‘Critique’ and the Researching of Historical Photographs

My paper examines the question of critique in relation to the study of photographs from the colonial period. Throughout my career as a cultural historian, it has always been my aim to produce analyses that delve beyond the narrow scope of just the image itself by investigating both the local and global contexts of production and consumption, content and style, together with what we know of the intentions of the photographers and the techniques and methods they used. This has often meant thinking about the politics behind my own critical practice, especially in terms of selection and interpretation of images from the archive. Recently, I have turned my attention to a very particular body of photographs from the Asia-Pacific region, one that has not been the subject of much critical investigation because focused on women who worked in a professional, rather than an amateur, capacity. It is a study which has proved challenging to execute, requiring as it does a sensitivity to the kinds of professional problems faced by women photographers in the nineteenth century, as well as to the ways in which they approached indigenous subjects. By focusing on the works of two women photographers, one from Canada and one from Aotearoa/New Zealand, I will demonstrate the mechanics of my practice, but I will also highlight the problems I have experienced in my attempts to narrativise what I see as their achievements.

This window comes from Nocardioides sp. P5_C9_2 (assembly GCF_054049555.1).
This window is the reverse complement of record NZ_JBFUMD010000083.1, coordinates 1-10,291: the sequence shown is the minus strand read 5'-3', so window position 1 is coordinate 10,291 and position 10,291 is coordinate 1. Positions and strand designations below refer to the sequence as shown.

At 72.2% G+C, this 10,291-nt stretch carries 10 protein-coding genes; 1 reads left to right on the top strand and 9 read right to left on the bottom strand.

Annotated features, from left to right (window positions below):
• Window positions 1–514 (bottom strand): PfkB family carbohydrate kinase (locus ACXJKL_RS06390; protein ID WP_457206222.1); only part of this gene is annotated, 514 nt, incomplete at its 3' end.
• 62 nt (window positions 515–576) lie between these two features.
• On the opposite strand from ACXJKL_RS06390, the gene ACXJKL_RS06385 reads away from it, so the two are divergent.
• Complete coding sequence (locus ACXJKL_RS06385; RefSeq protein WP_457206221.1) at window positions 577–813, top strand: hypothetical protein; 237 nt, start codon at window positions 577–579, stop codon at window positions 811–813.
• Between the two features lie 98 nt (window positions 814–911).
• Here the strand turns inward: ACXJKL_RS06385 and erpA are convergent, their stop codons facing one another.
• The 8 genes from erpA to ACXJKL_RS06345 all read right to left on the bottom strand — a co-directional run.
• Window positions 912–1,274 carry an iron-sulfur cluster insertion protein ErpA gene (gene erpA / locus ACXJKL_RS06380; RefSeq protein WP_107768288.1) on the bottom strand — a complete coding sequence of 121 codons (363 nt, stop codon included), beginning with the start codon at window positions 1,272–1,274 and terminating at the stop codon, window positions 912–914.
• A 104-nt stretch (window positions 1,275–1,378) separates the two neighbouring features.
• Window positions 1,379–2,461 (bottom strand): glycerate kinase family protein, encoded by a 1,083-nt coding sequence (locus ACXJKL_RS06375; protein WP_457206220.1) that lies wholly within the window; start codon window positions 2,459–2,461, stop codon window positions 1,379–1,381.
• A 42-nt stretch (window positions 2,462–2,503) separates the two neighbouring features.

Anne Maxwell is Associate Professor in the English and Theatre Program at The University of Melbourne. In addition to publishing a large number of essays on colonial and postcolonial literature, she has published three monographs on colonial photography. Her fourth book, The Complete Craze: Women’s Photography and Colonial Modernity, is scheduled for publication in 2017.

Friday 13 May 2016
Boardroom (Room 601), Advanced Engineering Building (Building 49), UQ St Lucia

This event is one of a series of seminars debating the merits and consequences of a return to ‘critique’ in aesthetic criticism. The next seminar in the series is:

17 June 2016
What are the Politics of Contemporary Art?
Dr Paolo Magagnoli (The University of Queensland)

All welcome. RSVP uqche@uq.edu.au 


Boardroom (Room 601), Advanced Engineering Building (Building 49), UQ St Lucia